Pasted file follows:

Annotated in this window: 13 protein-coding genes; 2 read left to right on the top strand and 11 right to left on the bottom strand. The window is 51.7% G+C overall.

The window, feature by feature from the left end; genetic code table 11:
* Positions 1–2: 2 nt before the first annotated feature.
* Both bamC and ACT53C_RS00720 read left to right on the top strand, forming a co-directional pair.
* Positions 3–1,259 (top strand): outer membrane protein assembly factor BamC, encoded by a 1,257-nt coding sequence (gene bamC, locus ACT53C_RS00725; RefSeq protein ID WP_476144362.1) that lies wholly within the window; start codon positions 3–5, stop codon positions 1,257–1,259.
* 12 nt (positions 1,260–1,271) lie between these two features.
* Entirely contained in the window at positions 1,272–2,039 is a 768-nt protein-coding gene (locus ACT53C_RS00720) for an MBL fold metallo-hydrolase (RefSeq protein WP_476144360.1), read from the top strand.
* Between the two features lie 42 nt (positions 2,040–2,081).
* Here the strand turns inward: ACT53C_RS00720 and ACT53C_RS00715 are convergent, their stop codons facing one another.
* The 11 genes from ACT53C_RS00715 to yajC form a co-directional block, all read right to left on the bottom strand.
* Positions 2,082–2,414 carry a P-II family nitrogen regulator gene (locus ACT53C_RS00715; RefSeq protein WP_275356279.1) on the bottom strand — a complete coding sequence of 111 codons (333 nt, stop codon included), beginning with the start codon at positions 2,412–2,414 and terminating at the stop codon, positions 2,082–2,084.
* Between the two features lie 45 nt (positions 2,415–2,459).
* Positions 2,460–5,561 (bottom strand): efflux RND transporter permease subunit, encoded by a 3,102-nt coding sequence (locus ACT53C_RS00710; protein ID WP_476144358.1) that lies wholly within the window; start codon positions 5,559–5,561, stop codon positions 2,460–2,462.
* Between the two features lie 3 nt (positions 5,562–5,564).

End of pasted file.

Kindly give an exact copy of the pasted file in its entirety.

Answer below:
Annotated in this window: 13 protein-coding genes; 2 read left to right on the top strand and 11 right to left on the bottom strand. The window is 51.7% G+C overall.

The window, feature by feature from the left end; genetic code table 11:
* Positions 1–2: 2 nt before the first annotated feature.
* Both bamC and ACT53C_RS00720 read left to right on the top strand, forming a co-directional pair.
* Positions 3–1,259 (top strand): outer membrane protein assembly factor BamC, encoded by a 1,257-nt coding sequence (gene bamC, locus ACT53C_RS00725; RefSeq protein ID WP_476144362.1) that lies wholly within the window; start codon positions 3–5, stop codon positions 1,257–1,259.
* 12 nt (positions 1,260–1,271) lie between these two features.
* Entirely contained in the window at positions 1,272–2,039 is a 768-nt protein-coding gene (locus ACT53C_RS00720) for an MBL fold metallo-hydrolase (RefSeq protein WP_476144360.1), read from the top strand.
* Between the two features lie 42 nt (positions 2,040–2,081).
* Here the strand turns inward: ACT53C_RS00720 and ACT53C_RS00715 are convergent, their stop codons facing one another.
* The 11 genes from ACT53C_RS00715 to yajC form a co-directional block, all read right to left on the bottom strand.
* Positions 2,082–2,414 carry a P-II family nitrogen regulator gene (locus ACT53C_RS00715; RefSeq protein WP_275356279.1) on the bottom strand — a complete coding sequence of 111 codons (333 nt, stop codon included), beginning with the start codon at positions 2,412–2,414 and terminating at the stop codon, positions 2,082–2,084.
* Between the two features lie 45 nt (positions 2,415–2,459).
* Positions 2,460–5,561 (bottom strand): efflux RND transporter permease subunit, encoded by a 3,102-nt coding sequence (locus ACT53C_RS00710; protein ID WP_476144358.1) that lies wholly within the window; start codon positions 5,559–5,561, stop codon positions 2,460–2,462.
* Between the two features lie 3 nt (positions 5,562–5,564).